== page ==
There is also a right and wrong way to hook the wires on the armature to the commutator. I'll let this sink in and you can ask me any more questions you may have or give me any more details you think I need.

    Glad to help.
  4. May 23, 2004 #3
    It sounds like you're making the kind of motor that has permanent magnets as the field magnets. Each time the rotor comes around the direction of the magnetic field in the rotor will be switched through the commutator. The polarity of the field magnets, obviously, always stays the same. The nail will be attracted to the magnets when the motor isn't running, but that makes no difference whatever.

    Making a split commutator is not too hard. You can actually make it out of the ends of the magnet wire itself, if that's all you have. Start off by making sure you have stripped all the enamel off the ends of the magnet wire that forms your rotor. If the shaft that is going to have the commutator is made of metal you will have to wrap some electrical tape around it before you put the commutator on to insulate it from the circuit. Hold the stripped ends of the magnet wire so that they are on opposit sides of the shaft from each other with the stripped part over the electrical tape. Then tape them into place so they stay there. You already have a crude commutator with this set up. You can try running the motor. It will be necessary to adjust the position of the two wires such that they contact the brushes at the proper time. The best position for them is where the motor runs the fastest.

    One improvement may be to flatten the wires gently with a hammer to increase the area that the brushes make contact with. Take them off the shaft before you do this and hammer them on some hard, relatively clean piece of metal. Copper is pretty soft and this shouldn't be too hard. Then you will need to give them a curve to match the shaft. The best way to do this would be to find a nail that is about the same diameter as the shaft and tap them against it. (You'll have to hold the nail in a bench vice.)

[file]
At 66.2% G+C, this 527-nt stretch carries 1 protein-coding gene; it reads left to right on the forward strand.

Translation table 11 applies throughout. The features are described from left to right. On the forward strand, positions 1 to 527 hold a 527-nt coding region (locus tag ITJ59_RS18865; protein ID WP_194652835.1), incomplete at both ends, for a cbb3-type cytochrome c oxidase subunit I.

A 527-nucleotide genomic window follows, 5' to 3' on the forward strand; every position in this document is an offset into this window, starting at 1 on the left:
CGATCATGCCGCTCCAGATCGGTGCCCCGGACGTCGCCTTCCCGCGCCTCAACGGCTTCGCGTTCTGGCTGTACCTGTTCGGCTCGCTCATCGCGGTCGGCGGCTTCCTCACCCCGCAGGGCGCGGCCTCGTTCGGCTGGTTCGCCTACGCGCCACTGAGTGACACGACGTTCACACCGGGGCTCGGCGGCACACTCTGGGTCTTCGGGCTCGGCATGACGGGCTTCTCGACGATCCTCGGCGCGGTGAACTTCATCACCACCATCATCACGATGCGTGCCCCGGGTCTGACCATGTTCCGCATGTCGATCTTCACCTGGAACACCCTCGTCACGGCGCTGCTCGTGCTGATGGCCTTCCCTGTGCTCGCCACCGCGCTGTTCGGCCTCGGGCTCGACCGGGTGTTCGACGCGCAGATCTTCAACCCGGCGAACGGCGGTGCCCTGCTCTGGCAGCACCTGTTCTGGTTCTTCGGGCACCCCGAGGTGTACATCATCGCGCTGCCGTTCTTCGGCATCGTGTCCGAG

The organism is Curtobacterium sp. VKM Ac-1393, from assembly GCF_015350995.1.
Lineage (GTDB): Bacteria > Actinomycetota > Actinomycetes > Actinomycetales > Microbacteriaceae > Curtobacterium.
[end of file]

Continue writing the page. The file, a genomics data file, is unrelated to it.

The more elaborate alternative is to find a short tube of metal that will fit over the end of the shaft, cut it lengthwise with a hacksaw, and use the two halves as the commutator. If the tube is a little bigger than the shaft you can increase the diameter of the shaft by wrapping masking tape around it. The important thing is that the two hales cannot touch each other when mounted (glued), they have to make good contact with the wires, one wire to each half, and they have to be oriented on the shaft so that they make contact with the brushes at the proper time.

    You shouldn't have any problem using magnet wire for the whole thing, if that's what you already have. There is another kind of very flexible, fairly thin, stranded wire with plastic insulation that I like to use for anything that's going to be run by flashlight batteries. Unfortunately, I dont know the proper name for it. But any thin, flexible wire with plastic insulation is perfectly good.You ought to ba able to change the direction that the motor goes in by reversing the + and - connections to the battery.